During the pre-release promotion for her new film, The Beaver, director/star Jodie Foster participated in a roundtable interview with members of the Boston-area film media including Bob "MovieBob" Chipman of The Escapist. The following quotations from Ms. Foster are taken from this interview.

"I think you need to ask yourself the question - which I do with my films - 'is it true or is it not true?'"
-- Jodie Foster

The Beaver (might as well get it out of your system now) is a strange film: It's predominantly a serious family drama about surviving clinical depression but also a pitch-black comedy that plays like a brutal satire of "happy" movies where (perceived) magical intervention or "wacky" lifestyle changes repair a damaged person. The dicey subject matter - touching on grim topics like suicide, self-mutilation, and marriages in free-fall - was always going to be a hard sell and that's before you consider that the lead role is filled by Mel Gibson, the pre-Charlie Sheen poster child for self-inflicted career implosion.

"I needed somebody to carry the weight of the drama, and who would understand not to play into the comedic elements of it. Somebody who could take the audience ... who'd held a film together before, could take the audience through the story, and I feel like [Mel Gibson] and I know each other so well, that there's real compassion between the two of us."
-- Jodie Foster

Gibson is Walter Black, a once-successful family man who's been rendered into little more than a zombie by a deep depression that no amount of therapy seems to help. He sleeps through most of the day, barely speaks to his wife (Jodie Foster), and lets his business (in a touch of supreme irony, he owns a toy company) wither around him. His youngest son is just young enough to be merely confused, but his eldest (Anton Yelchin) is taking it rough, hiding a secret "dent" in his bedroom wall used for the specific purpose of bashing his head into a daze, meticulously cataloging behavioral resemblances to his father he aims to purge from his person, and operating a thriving criminal enterprise forging essays for fellow students. As the film opens, Walter has moved, "for the good of the family," into a hotel suite, where his failed attempt at suicide-by-alcohol impedes his attempts at suicide-by-everything-else.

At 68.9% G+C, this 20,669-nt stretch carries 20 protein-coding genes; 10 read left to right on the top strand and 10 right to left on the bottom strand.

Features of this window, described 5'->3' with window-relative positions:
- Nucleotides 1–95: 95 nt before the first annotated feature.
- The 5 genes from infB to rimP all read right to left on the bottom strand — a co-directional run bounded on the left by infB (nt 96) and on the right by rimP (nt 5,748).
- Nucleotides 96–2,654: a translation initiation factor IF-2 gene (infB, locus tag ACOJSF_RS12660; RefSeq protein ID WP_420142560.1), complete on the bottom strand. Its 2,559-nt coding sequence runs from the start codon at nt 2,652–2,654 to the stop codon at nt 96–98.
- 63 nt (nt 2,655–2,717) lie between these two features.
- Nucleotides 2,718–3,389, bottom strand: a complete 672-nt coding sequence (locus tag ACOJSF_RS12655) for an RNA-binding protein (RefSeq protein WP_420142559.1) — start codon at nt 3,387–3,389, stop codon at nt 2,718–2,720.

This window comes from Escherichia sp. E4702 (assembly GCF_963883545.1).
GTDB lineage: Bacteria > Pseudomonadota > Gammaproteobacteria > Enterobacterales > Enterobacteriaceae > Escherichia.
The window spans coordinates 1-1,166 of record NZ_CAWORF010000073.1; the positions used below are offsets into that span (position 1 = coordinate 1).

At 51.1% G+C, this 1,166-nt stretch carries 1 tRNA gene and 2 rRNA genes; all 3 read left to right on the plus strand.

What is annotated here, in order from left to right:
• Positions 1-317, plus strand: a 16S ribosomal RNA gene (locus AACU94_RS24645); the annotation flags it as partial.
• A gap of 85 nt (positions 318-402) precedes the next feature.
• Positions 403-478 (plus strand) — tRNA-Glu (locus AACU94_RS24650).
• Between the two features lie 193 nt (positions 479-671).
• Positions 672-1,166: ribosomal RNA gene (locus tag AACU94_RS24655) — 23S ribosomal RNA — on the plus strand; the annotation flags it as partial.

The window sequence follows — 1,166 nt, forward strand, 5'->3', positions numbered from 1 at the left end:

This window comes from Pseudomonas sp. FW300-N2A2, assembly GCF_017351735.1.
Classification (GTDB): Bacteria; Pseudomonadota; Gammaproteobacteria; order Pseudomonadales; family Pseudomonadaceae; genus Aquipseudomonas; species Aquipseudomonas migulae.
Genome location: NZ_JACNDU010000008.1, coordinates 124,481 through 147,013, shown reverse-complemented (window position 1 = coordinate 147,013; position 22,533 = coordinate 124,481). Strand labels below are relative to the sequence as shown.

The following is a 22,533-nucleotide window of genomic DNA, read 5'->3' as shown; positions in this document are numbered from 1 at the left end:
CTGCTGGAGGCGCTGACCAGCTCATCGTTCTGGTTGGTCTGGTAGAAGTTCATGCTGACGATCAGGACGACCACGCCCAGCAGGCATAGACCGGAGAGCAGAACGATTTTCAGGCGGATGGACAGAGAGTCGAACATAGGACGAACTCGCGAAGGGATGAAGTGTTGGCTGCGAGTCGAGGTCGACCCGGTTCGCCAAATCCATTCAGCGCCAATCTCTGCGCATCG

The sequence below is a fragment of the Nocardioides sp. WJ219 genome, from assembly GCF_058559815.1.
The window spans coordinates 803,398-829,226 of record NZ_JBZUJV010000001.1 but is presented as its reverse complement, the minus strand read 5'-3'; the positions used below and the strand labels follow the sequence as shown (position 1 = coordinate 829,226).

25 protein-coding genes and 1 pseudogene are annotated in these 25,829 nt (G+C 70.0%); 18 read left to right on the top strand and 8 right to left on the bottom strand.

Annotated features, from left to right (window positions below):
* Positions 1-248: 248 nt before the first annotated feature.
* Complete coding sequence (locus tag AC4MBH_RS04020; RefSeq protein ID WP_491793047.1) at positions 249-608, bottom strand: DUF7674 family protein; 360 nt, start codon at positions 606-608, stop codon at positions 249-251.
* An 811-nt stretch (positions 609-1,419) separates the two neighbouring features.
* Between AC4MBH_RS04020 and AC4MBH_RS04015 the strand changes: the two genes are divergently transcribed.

At some point in the midst of this final breakdown (The Beaver isn't really big on events happening with specific explanation), Walter randomly decides to pluck a plush Beaver hand-puppet from a dumpster. When he awakes from his near-suicidal stupor, the puppet is on his hand and talking to him in a voice that sounds like Ray Winstone impersonating Michael Caine. We're to understand that Walter has suffered a psychotic break and that his id, or something like it, is now speaking for itself through The Beaver.

"[Mr. Beaver is] a survival tool. Is it an 'erroneous' survival tool? Probably, but it was the only one he could think of that would get him out of this ... but that survival tool, after a while you have to get rid of that, too."
-- Jodie Foster.

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